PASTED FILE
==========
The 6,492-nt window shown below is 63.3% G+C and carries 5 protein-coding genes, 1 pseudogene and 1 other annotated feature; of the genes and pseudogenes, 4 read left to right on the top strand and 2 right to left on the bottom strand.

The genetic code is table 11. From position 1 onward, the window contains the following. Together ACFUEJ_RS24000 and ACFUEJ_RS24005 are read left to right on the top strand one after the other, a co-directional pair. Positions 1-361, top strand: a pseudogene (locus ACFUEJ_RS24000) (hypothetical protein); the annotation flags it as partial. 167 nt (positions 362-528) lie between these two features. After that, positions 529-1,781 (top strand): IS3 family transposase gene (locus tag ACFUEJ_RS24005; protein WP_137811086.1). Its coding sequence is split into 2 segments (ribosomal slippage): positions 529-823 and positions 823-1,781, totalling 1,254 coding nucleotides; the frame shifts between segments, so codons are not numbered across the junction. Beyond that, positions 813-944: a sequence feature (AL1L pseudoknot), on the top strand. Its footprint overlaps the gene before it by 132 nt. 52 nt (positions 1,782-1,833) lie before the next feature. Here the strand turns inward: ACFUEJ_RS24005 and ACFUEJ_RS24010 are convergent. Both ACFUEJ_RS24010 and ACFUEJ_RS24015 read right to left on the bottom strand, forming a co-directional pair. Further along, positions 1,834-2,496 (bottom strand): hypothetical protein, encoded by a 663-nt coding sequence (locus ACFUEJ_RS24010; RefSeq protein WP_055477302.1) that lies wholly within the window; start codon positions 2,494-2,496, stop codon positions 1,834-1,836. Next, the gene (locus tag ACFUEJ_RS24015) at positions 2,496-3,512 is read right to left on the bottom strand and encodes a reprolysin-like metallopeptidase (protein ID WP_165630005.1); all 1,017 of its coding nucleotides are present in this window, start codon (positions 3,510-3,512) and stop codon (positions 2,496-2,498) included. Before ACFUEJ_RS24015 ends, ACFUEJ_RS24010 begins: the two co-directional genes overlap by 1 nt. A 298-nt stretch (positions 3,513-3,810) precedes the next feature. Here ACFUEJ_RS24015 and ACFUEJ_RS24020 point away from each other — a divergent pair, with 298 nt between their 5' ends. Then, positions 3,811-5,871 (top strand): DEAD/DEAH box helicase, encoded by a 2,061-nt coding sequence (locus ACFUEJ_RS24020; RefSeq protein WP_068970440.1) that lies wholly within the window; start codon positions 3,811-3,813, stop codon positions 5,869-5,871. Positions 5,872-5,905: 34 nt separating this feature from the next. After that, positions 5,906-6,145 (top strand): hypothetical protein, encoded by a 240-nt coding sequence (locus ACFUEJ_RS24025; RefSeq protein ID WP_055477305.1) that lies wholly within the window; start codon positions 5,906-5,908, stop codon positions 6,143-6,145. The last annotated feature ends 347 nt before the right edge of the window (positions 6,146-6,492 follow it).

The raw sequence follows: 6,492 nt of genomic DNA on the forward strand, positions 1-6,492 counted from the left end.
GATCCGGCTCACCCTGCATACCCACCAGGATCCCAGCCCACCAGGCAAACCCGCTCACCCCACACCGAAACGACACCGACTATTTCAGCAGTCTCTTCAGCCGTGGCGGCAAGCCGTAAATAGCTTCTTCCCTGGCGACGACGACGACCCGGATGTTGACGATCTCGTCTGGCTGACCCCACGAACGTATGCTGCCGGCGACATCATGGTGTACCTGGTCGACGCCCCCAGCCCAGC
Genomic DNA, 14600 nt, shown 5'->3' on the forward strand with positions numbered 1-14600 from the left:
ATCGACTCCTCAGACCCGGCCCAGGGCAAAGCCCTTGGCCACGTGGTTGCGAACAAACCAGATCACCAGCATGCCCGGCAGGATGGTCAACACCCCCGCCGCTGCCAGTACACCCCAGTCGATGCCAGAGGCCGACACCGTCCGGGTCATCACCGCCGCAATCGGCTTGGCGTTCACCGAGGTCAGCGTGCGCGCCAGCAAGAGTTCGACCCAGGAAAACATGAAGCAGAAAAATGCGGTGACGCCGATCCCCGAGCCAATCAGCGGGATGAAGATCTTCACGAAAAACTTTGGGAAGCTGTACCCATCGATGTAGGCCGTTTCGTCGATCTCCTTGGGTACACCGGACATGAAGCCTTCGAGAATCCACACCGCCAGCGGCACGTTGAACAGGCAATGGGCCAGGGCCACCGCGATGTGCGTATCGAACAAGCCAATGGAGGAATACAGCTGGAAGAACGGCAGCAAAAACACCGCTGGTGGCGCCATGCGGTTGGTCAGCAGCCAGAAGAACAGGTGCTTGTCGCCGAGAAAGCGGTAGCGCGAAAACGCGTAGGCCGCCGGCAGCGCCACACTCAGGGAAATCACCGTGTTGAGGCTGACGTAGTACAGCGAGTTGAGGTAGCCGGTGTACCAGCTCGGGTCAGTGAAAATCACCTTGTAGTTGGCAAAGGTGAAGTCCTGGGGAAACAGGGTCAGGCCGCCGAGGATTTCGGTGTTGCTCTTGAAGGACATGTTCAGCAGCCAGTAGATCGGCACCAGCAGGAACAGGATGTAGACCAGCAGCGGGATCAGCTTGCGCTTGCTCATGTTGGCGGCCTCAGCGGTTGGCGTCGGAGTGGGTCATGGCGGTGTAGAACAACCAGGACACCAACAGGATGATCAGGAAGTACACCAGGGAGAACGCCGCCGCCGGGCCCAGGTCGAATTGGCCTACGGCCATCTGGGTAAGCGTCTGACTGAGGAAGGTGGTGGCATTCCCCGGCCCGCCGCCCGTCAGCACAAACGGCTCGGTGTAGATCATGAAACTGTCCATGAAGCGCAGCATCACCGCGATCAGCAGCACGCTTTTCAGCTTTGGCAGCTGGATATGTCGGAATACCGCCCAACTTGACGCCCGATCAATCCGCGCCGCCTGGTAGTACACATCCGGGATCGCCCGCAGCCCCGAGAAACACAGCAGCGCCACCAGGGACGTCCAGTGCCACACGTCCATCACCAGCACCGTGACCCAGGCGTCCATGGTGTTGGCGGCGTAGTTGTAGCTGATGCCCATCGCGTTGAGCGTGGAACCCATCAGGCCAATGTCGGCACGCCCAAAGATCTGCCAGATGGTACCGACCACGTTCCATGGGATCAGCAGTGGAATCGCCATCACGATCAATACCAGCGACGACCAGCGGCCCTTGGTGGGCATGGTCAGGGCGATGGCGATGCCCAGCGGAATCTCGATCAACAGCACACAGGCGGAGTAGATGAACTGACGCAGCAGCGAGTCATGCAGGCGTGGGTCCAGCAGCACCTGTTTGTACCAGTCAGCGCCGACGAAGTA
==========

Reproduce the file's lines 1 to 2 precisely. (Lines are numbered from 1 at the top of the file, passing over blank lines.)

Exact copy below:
The 6,492-nt window shown below is 63.3% G+C and carries 5 protein-coding genes, 1 pseudogene and 1 other annotated feature; of the genes and pseudogenes, 4 read left to right on the top strand and 2 right to left on the bottom strand.

The genetic code is table 11. From position 1 onward, the window contains the following. Together ACFUEJ_RS24000 and ACFUEJ_RS24005 are read left to right on the top strand one after the other, a co-directional pair. Positions 1-361, top strand: a pseudogene (locus ACFUEJ_RS24000) (hypothetical protein); the annotation flags it as partial. 167 nt (positions 362-528) lie between these two features. After that, positions 529-1,781 (top strand): IS3 family transposase gene (locus tag ACFUEJ_RS24005; protein WP_137811086.1). Its coding sequence is split into 2 segments (ribosomal slippage): positions 529-823 and positions 823-1,781, totalling 1,254 coding nucleotides; the frame shifts between segments, so codons are not numbered across the junction. Beyond that, positions 813-944: a sequence feature (AL1L pseudoknot), on the top strand. Its footprint overlaps the gene before it by 132 nt. 52 nt (positions 1,782-1,833) lie before the next feature. Here the strand turns inward: ACFUEJ_RS24005 and ACFUEJ_RS24010 are convergent. Both ACFUEJ_RS24010 and ACFUEJ_RS24015 read right to left on the bottom strand, forming a co-directional pair. Further along, positions 1,834-2,496 (bottom strand): hypothetical protein, encoded by a 663-nt coding sequence (locus ACFUEJ_RS24010; RefSeq protein WP_055477302.1) that lies wholly within the window; start codon positions 2,494-2,496, stop codon positions 1,834-1,836. Next, the gene (locus tag ACFUEJ_RS24015) at positions 2,496-3,512 is read right to left on the bottom strand and encodes a reprolysin-like metallopeptidase (protein ID WP_165630005.1); all 1,017 of its coding nucleotides are present in this window, start codon (positions 3,510-3,512) and stop codon (positions 2,496-2,498) included. Before ACFUEJ_RS24015 ends, ACFUEJ_RS24010 begins: the two co-directional genes overlap by 1 nt. A 298-nt stretch (positions 3,513-3,810) precedes the next feature. Here ACFUEJ_RS24015 and ACFUEJ_RS24020 point away from each other — a divergent pair, with 298 nt between their 5' ends. Then, positions 3,811-5,871 (top strand): DEAD/DEAH box helicase, encoded by a 2,061-nt coding sequence (locus ACFUEJ_RS24020; RefSeq protein WP_068970440.1) that lies wholly within the window; start codon positions 3,811-3,813, stop codon positions 5,869-5,871. Positions 5,872-5,905: 34 nt separating this feature from the next. After that, positions 5,906-6,145 (top strand): hypothetical protein, encoded by a 240-nt coding sequence (locus ACFUEJ_RS24025; RefSeq protein ID WP_055477305.1) that lies wholly within the window; start codon positions 5,906-5,908, stop codon positions 6,143-6,145. The last annotated feature ends 347 nt before the right edge of the window (positions 6,146-6,492 follow it).